CD Review: Bob Kendall’s Self-Titled Album

f03BKdigi.inddIt was hard for me to listen to the new Bob Kendall CD without hearing everyone but Bob Kendall. The production is a little bit all over the place and there are some tricks and licks I know were not intentionally copped from other people’s work.

Initially I could not break from hearing Beatles-esque production throughout. Especially on “Dazed” and “Stay” with vocal screams similar to those on “Revolution.” Then there was “Long Roads” with an opening reminiscent of Bonnie Raitt’s cut of “Nobody’s Girl.”

But then I just had to stop myself from going down that road with this body of work. Clearly this guy knows how to throw together lyrics and melody and make some great original music that stays with you.

With “Stay” he has a new twist on the near-break-up song with lines like, “You’re never going to have to compromise if you don’t stay.” “Long Road” has lots of nice long guitar runs, and touches upon the expansiveness of life itself and how sometimes just coming home is a comfortable way to deal with it all.

On “New Day,” Bob has a vocal quiver that reminds me a bit of John Hiatt. It works for this number. “New Day” is a bit of a plea for a friend, or lover, to not give up and roll that bad stretch of luck into a hopeful new day.

“WAISTD” runs a bit too long with a lost soul trying to get a grip on reality. But the pain and confusing stretch of this number that’s over 5 minutes long could be clearly intentional, intensifying this songwriter’s night ride.

If buying just one single from this collection, this writer would choose “Rage.” It is the most heartfelt, enduring relationship tune I have heard in a while. It has a nice production with neatly dropped cymbal crashes and soft keys to building waves of emotional tension. “Into the ocean, if all my rage slipped into the wrong hands, into the wrong hands, would we lose our way.”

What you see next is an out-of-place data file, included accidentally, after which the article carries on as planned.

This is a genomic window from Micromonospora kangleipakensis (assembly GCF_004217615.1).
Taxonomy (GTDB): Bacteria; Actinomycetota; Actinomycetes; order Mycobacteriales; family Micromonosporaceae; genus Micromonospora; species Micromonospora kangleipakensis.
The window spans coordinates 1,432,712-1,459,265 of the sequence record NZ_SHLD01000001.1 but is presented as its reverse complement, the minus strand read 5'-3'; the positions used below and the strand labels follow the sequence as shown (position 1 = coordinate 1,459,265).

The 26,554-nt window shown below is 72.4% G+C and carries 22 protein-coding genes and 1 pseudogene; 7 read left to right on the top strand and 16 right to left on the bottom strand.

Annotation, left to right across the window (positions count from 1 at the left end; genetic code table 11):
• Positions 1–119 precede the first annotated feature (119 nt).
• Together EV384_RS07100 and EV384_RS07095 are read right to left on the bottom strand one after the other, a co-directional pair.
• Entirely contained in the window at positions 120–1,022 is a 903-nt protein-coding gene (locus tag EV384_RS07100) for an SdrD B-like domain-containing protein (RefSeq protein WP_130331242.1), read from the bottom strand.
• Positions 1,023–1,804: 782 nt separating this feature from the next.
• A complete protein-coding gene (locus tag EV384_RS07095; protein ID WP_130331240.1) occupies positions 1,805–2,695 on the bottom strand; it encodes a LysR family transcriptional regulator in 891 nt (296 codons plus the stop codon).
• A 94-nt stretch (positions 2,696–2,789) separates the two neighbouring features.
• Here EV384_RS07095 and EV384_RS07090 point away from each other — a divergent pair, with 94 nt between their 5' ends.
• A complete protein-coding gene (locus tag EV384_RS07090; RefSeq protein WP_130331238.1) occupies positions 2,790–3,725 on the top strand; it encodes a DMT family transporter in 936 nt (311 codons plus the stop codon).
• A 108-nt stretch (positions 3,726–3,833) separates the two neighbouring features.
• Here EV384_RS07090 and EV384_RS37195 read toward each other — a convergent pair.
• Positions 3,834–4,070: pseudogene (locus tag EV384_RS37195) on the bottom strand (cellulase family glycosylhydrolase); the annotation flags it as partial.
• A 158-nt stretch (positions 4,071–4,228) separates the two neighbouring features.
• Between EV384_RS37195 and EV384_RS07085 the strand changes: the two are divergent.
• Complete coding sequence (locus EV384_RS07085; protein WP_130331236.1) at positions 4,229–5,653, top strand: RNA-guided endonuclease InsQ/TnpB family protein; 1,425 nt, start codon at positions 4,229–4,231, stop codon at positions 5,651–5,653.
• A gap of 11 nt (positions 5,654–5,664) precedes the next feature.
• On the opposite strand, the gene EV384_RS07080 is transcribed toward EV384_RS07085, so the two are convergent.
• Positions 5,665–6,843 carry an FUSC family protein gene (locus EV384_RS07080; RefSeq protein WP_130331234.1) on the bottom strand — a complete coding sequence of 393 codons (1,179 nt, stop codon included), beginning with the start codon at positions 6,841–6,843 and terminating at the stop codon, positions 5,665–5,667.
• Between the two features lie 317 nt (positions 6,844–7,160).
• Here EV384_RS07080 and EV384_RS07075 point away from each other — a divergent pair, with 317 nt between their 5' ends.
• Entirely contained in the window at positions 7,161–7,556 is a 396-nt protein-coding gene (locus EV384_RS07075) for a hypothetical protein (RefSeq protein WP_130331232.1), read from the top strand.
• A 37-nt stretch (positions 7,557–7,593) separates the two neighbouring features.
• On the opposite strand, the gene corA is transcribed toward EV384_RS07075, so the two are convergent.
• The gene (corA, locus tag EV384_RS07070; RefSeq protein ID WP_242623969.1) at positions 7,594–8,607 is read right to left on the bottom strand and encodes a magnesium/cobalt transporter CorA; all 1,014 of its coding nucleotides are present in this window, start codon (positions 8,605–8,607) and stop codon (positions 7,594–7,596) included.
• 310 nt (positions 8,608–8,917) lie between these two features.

The holidays can be painful, but there is nothing worse than grinning and bearing one’s painful way through them. “Holiday” reminds us that being with that special someone, even if things aren’t going well, might just be the only gift we need until the thaw.

I’m not sure what is really going on in “Pall Mall Days,” but I like the tune and maybe you and I really do not need to know and should just listen to this one.

The most acoustic tune on the album is “You Can’t Have Everything.” If this is what he sounds like solo acoustic, I think we should all seek him out and give a listen. It is his voice, rather raw and up front, that opens this careful-what-you-wish-for number, “You can’t have everything, cause you just want more, careful what you’re asking for, cause it might be yours.”

The collection ends with what appears to be a ghost track – “Wind.” A plane flying overhead, a church organ and tenor vocalist singing a la Sunday service style. Curious for sure.

I think Bob Kendall’s work is well worth its place in one’s collection. If you are not convinced by this reviewer’s take, give a listen to him yourself on November 22 at the Commonfence Point in Little Compton. Learn more about Bob by visiting